Friday, January 22, 2021
Home Food & Recipes Rundown: The New Dine-In Rules for Restaurants, Customers, Staff

Rundown: The New Dine-In Rules for Restaurants, Customers, Staff

The tourism and trade departments have prepared an updated set of guidelines for dine-in restaurants to ensure health protocols are observed.

As the government looks to boost and help the economy recover from the huge hit it took due to the COVID-19, more and more businesses are being allowed to operate. And among these businesses are restaurants and other food establishments which now allow dine-in at a limited capacity.

Currently, in areas under the general community quarantine (GCQ), only 30% of the usual capacity of establishments will be allowed. On the other hand, food establishments in areas under the modified general community quarantine (MGCQ) will be allowed to accept up to 50% capacity.

The Department of Trade and Industry (DTI) is also considering the increase of allowed dine-in capacity to provide more jobs to employees who lost their livelihoods due to the pandemic. But it will still depend on the restrictions of the quarantines and the increase in number of cases in the country. (Read: Will table barriers be the ‘new normal’ in PH restaurants?)

Despite the limited capacity, dine-ins still pose a health risk to the public. Which is why DTI, together with the Department of Tourism (DOT), has set guidelines for restaurants and food establishments that will be accepting dine-in customers and guidelines for customers as well.

For Food Establishments

Zig-zagging barriers made from PVC pipes and plastic sheets were erected for diners craving Japanese-style hot pot at a Bangkok restaurant which reopened for the first time in weeks. (Photo from Penguin Eat Shabu Facebook / Coconuts)

  • Physical Distancing

Face-to-face dining will be allowed given that dividers are in place on tables and a one-meter distance is observed in between tables. For long tables, a one-meter distance should also be observed between individuals, minimum one seat apart (e.g., a 10-person table may only seat five).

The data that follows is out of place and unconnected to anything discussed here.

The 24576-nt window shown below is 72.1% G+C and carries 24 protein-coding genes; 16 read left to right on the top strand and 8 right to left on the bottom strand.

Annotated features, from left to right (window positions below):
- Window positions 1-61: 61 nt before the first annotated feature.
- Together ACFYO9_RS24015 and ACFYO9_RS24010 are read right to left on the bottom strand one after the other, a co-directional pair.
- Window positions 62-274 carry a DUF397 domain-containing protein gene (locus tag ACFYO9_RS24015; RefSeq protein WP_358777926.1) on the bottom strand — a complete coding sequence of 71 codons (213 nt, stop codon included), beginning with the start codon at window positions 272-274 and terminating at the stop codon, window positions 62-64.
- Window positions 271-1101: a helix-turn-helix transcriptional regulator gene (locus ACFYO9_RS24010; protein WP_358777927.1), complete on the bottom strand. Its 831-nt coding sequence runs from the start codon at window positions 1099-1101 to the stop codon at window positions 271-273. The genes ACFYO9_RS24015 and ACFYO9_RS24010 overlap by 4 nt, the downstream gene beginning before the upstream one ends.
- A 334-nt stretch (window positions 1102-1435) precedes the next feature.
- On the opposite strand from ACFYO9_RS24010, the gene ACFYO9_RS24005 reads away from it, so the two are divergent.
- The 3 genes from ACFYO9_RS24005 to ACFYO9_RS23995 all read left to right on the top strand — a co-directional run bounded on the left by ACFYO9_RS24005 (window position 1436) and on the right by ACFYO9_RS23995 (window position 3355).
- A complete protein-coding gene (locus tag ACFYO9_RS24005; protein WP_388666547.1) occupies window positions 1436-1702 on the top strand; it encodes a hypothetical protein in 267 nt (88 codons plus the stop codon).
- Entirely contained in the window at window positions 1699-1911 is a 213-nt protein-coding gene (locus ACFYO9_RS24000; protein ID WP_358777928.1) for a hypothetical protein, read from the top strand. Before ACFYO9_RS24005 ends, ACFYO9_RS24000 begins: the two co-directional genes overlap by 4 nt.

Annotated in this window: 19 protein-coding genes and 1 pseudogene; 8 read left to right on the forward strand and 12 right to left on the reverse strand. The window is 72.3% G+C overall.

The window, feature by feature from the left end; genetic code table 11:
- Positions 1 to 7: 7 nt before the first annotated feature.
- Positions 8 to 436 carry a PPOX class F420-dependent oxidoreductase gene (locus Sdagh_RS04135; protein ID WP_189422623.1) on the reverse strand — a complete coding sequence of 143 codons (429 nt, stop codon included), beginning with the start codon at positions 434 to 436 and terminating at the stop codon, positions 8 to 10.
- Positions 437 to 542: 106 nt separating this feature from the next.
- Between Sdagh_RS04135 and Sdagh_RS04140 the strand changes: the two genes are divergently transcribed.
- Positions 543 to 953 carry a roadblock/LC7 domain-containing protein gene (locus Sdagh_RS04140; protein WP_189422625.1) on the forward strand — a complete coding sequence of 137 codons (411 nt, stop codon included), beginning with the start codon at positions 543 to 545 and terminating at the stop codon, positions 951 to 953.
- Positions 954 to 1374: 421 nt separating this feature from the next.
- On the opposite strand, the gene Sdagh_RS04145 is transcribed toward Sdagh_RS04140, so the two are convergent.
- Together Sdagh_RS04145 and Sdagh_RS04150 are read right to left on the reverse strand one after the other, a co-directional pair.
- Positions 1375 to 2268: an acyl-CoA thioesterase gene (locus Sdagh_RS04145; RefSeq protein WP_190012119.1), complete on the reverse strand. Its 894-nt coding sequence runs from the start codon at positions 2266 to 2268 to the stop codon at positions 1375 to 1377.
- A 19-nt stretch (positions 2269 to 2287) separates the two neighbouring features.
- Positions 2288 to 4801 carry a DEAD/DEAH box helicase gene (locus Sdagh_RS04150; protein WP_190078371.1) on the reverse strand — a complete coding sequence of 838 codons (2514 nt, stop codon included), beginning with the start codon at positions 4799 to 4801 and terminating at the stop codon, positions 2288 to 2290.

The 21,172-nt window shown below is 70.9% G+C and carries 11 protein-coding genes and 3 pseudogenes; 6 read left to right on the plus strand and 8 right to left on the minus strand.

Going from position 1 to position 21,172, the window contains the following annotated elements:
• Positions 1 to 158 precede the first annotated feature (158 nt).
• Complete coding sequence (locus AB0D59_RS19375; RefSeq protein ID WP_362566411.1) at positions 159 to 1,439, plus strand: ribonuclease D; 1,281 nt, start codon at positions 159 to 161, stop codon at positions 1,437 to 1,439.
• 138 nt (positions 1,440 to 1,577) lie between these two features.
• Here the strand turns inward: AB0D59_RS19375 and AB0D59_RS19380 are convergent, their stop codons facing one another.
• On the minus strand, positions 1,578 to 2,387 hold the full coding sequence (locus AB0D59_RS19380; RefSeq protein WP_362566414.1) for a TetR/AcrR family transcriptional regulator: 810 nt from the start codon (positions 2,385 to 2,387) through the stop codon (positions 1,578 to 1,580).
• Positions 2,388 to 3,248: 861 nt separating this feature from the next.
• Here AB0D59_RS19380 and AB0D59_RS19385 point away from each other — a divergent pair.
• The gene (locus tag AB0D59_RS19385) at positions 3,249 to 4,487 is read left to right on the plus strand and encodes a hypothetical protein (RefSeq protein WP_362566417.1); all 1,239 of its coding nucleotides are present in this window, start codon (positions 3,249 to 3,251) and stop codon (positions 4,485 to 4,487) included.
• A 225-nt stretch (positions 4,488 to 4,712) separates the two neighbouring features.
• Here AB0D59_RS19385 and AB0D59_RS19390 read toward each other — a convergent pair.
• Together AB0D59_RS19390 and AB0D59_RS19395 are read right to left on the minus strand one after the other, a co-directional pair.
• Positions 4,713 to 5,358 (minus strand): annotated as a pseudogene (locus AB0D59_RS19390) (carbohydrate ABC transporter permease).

• No self-service

Self-service stations such as water- or gravy-refilling stations are prohibited. Menus should also be placed on the table or counter so customers could scan without holding it. (Read: 3 Secrets To Ensure Food Safety Amid COVID-19 Pandemic)

  • Marked queueing and pick-up areas

Markers should be placed on the floor to ensure that physical distancing is observed while in line at the counter. A pick-up counter for both customers and delivery riders must be designated and barriers must be placed on the counter.

For Dine-In Customers

A temperature check at the entrance of a restaurant in Chengdu, China. (Photo from Xinhua / Tang Wenhao via Getty images / Insider)

  • Fill out necessary forms

Health declaration forms will be available in restaurants and other food establishments and customers must fill these out. Customers must also provide the restaurant with their name and contact number in case contact tracing must be done by the establishment.

  • Observe health protocols

Disinfecting foot baths and alcohol/sanitizer dispensers will be available at all establishments and customers must use them before entering the restaurant. The wearing of mask and temperature checks are also strictly enforced, as well as observing physical distancing. (Read: 3 Secrets to Protect Yourself From Viruses In Crowded Places)

  • Stay at home if sick

Those with fever or flu-like symptoms will be denied entry to any establishment. It is recommended that those who are feeling under the weather stay at home and rest.

For Restaurant Employees

(Left) In Phoenix, Flower Child restaurant reopened with some tables removed to allow physical distancing. (Right) Chick-fil-A is rolling out new safety policies as dining rooms reopen. (Photos from Ross D. Franklin / Associated Press / The New York Times and Chick-fil-A / Business Insider)

  • Observe proper hygiene

Frequent handwashing must be observed and use hand gloves if you need to touch ready-to-eat food. (Read: Here’s why you should dry your hands with paper towels instead of automatic hand dryers) Front line employees (e.g. cashiers, waiters/servers) must disinfect their hands with 70% alcohol every 20 minutes.

  • Avoid unnecessary interactions

As the virus spreads through droplets, it is discouraged to socialize with co-workers about non-work related topics. Physical distancing must also be observed between employees.

  • Shifting schedule

Employees should observe a shifting schedule for meal breaks so as not to crowd in one area for a long period of time.

To know more about the guidelines set by DTI and DOT, you may click here.

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